Yes, every Hall or shunt/opamp current sense solution can be replaced by a TMR sensor.  Crocus TMR sensors have pin and package options compatible with popular Hall sensors.  Shunt solutions for low current sensing are not practical for TMR replacement.  High current shunt solutions benefit from the high isolation, decreased PCB area and simplicity of a TMR solution.

If VREF is not used, the pin should not be DC grounded, it should be AC grounded by adding a 47nF decoupling capacitor from this pin to ground.  DC grounding the VREF pin will affect the output signal

When interfacing to the sensor’s voltage reference (VREF) add a series 10kΩ resistor to limit the current draw and avoid VREF output collapse.

To reduce noise, there is an integrated series resistor on the FILTER output which requires an external capacitor to adjust the 3dB cut-off frequency.  At minimum a 5pF capacitor must be connected to this pin to reduce output pulses on the Vout, it cannot be left unconnected.  A second order low pass filter can be implemented to further adjust the cut-off frequency.

When temperature increases, the magnetoresistance decreases.  Crocus TMR devices are temperature compensated to enable accurate and stable sensing across the -40°C to +125°C operating range.

TMR devices will have a permanent offset shift of about 5 mV/V if a field greater than 70 mT to 90 mT is applied to it.  One way to compensate for offset shift is to have the MCU compare recent readings with stored look up table (LUT) performance values.  Every time the sensor is enabled, the MCU will do a calibration to compare the original LUT offset values with the recent measured values.  If there is a difference the MCU will adjust the readings.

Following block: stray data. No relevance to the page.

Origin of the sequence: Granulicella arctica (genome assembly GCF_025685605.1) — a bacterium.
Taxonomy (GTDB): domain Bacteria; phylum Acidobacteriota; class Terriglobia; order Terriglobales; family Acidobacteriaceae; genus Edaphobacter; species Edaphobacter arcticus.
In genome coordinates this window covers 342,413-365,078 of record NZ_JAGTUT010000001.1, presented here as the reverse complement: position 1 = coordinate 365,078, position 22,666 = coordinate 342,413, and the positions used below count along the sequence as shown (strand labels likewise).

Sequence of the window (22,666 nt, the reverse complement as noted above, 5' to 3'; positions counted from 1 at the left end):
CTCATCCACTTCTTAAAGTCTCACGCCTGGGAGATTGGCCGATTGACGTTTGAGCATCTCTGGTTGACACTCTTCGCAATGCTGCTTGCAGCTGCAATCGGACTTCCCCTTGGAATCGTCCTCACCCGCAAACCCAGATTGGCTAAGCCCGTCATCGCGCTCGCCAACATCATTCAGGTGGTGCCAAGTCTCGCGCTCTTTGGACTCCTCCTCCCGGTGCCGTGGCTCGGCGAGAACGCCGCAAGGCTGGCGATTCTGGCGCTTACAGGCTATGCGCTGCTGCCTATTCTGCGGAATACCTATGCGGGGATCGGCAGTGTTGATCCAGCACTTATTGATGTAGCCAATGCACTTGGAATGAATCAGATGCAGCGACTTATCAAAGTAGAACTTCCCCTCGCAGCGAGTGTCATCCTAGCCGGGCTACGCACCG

Yes, components containing ferrous materials or current carrying conductors, if they are closer than 2cm can affect TMR readings.

TMR sensors respond to any external magnetic field therefore precautions need to be taken to avoid contaminating the sensor readings. Lowest cost solution is separation distance since the magnetic field strength decreases based on the inverse square law. Next best is to use magnetic shielding to divert any external fields.  Best solution is use TMR sensor with CMFR such as the CT452 and CT453.

Widely used magnets include ferrite, neodymium, and samarium-cobalt. TMR’s high sensitivity enables the use of smaller, lower cost magnets.

Yes, the CTC4000 is a calibration unit that can optimize the total error performance of the assembled CT45x sensor module.  It can program the gain and offset of the CT45x to achieve a total module error of less than ±1.0%FS.

Crocus has online magnetic field calculators that can help select the appropriate TMR sensor (CT100, CT220 or CT450).  Both the PCB trace and busbar field calculators are found here, tools.crocus-technology.com:5010/MF_CAL.

Yes, there Crocus has two online permanent magnet calculators, a basic calculator, https://crocus-technology.com/basic-magnetic-field-calculator/ and a more advanced version with graphical representation of the magnetic vector field, https://tools.crocus-technology.com:5010/Cal